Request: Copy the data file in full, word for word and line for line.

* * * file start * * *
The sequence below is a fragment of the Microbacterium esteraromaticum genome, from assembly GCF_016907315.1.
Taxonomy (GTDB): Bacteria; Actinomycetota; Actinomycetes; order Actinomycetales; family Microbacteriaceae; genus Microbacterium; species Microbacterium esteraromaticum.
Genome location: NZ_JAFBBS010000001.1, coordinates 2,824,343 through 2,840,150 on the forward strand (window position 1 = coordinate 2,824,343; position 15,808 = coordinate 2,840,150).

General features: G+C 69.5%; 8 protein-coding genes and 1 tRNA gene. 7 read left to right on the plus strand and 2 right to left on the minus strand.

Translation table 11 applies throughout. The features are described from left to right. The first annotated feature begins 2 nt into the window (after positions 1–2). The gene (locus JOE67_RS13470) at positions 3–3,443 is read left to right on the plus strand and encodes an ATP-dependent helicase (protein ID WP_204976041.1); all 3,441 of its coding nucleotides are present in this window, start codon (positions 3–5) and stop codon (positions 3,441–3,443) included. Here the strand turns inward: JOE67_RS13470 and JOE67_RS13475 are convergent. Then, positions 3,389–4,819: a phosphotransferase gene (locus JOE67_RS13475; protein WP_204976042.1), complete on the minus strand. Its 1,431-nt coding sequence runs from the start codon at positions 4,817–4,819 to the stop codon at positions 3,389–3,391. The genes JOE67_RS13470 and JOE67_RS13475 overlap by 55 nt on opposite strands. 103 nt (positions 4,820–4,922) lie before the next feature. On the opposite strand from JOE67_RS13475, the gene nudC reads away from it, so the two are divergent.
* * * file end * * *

The sequence below is a fragment of the Microbacterium esteraromaticum genome, from assembly GCF_016907315.1.
Taxonomy (GTDB): Bacteria; Actinomycetota; Actinomycetes; order Actinomycetales; family Microbacteriaceae; genus Microbacterium; species Microbacterium esteraromaticum.
Genome location: NZ_JAFBBS010000001.1, coordinates 2,824,343 through 2,840,150 on the forward strand (window position 1 = coordinate 2,824,343; position 15,808 = coordinate 2,840,150).

General features: G+C 69.5%; 8 protein-coding genes and 1 tRNA gene. 7 read left to right on the plus strand and 2 right to left on the minus strand.

Translation table 11 applies throughout. The features are described from left to right. The first annotated feature begins 2 nt into the window (after positions 1–2). The gene (locus JOE67_RS13470) at positions 3–3,443 is read left to right on the plus strand and encodes an ATP-dependent helicase (protein ID WP_204976041.1); all 3,441 of its coding nucleotides are present in this window, start codon (positions 3–5) and stop codon (positions 3,441–3,443) included. Here the strand turns inward: JOE67_RS13470 and JOE67_RS13475 are convergent. Then, positions 3,389–4,819: a phosphotransferase gene (locus JOE67_RS13475; protein WP_204976042.1), complete on the minus strand. Its 1,431-nt coding sequence runs from the start codon at positions 4,817–4,819 to the stop codon at positions 3,389–3,391. The genes JOE67_RS13470 and JOE67_RS13475 overlap by 55 nt on opposite strands. 103 nt (positions 4,820–4,922) lie before the next feature. On the opposite strand from JOE67_RS13475, the gene nudC reads away from it, so the two are divergent.